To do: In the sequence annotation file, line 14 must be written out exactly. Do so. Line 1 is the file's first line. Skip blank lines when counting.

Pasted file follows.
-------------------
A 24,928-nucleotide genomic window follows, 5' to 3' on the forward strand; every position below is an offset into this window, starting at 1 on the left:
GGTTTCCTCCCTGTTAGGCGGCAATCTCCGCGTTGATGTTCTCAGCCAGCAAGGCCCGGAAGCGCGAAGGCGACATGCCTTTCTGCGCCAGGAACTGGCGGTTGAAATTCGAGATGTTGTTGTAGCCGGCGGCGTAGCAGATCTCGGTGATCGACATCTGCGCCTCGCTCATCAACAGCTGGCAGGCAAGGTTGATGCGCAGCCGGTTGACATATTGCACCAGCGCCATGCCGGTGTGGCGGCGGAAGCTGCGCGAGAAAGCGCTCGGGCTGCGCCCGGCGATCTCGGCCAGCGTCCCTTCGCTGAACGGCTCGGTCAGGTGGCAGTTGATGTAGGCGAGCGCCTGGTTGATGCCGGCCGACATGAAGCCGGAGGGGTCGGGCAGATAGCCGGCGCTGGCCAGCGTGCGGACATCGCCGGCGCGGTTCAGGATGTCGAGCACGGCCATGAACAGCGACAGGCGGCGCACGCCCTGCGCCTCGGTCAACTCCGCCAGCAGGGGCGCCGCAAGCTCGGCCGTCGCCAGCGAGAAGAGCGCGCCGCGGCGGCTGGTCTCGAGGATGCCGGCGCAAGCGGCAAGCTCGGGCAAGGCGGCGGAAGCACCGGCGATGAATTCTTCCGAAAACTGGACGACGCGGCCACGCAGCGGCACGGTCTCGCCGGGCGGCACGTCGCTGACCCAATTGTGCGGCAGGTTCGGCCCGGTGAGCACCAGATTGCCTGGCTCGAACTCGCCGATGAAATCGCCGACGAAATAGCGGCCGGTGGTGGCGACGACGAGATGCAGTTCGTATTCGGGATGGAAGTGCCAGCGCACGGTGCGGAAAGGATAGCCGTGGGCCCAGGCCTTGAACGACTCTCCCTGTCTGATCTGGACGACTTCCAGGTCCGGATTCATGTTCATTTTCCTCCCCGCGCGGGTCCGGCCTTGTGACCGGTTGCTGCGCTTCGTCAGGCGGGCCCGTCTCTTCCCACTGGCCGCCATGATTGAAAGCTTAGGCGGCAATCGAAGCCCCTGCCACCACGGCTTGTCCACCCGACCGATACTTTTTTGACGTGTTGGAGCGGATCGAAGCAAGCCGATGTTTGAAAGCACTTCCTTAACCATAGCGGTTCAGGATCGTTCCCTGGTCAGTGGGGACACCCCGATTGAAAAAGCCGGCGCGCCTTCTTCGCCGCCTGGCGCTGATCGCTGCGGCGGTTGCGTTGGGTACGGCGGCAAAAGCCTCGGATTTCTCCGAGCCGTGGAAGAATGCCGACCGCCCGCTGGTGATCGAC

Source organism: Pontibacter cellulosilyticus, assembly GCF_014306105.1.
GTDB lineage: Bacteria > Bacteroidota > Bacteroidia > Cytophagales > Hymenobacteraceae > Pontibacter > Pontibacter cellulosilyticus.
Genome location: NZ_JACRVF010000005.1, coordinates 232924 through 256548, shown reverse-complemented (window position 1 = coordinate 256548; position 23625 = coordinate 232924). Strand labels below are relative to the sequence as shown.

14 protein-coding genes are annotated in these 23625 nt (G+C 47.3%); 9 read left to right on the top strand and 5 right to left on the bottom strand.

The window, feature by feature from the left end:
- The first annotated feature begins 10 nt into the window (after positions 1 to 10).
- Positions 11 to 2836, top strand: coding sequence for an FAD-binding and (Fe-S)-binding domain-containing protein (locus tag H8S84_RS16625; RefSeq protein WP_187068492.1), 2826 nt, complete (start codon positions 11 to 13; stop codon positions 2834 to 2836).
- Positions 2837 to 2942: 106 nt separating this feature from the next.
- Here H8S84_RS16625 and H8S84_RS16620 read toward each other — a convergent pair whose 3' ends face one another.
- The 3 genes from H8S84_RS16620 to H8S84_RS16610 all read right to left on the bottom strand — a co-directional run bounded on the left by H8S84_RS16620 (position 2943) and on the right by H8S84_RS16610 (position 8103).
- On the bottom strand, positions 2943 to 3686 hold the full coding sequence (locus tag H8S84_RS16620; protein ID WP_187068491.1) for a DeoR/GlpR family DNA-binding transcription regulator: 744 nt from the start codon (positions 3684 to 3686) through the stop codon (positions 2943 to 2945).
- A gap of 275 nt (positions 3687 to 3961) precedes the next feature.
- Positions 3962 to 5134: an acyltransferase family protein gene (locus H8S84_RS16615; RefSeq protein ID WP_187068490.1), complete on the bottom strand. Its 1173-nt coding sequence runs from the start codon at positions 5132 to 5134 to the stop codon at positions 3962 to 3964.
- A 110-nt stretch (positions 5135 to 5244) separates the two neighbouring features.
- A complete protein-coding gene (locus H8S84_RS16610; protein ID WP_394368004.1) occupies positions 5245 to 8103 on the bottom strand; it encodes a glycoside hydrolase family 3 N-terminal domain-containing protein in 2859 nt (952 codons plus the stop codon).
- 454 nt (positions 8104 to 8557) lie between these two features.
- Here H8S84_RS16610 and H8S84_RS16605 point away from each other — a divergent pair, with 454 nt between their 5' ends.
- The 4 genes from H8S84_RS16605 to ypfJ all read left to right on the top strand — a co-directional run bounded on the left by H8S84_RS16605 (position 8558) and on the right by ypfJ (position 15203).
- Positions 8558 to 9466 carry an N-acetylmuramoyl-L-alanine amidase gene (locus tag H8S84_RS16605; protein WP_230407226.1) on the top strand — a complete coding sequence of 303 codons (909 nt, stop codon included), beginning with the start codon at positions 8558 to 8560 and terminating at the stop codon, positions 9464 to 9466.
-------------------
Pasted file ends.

- A gap of 275 nt (positions 3687 to 3961) precedes the next feature.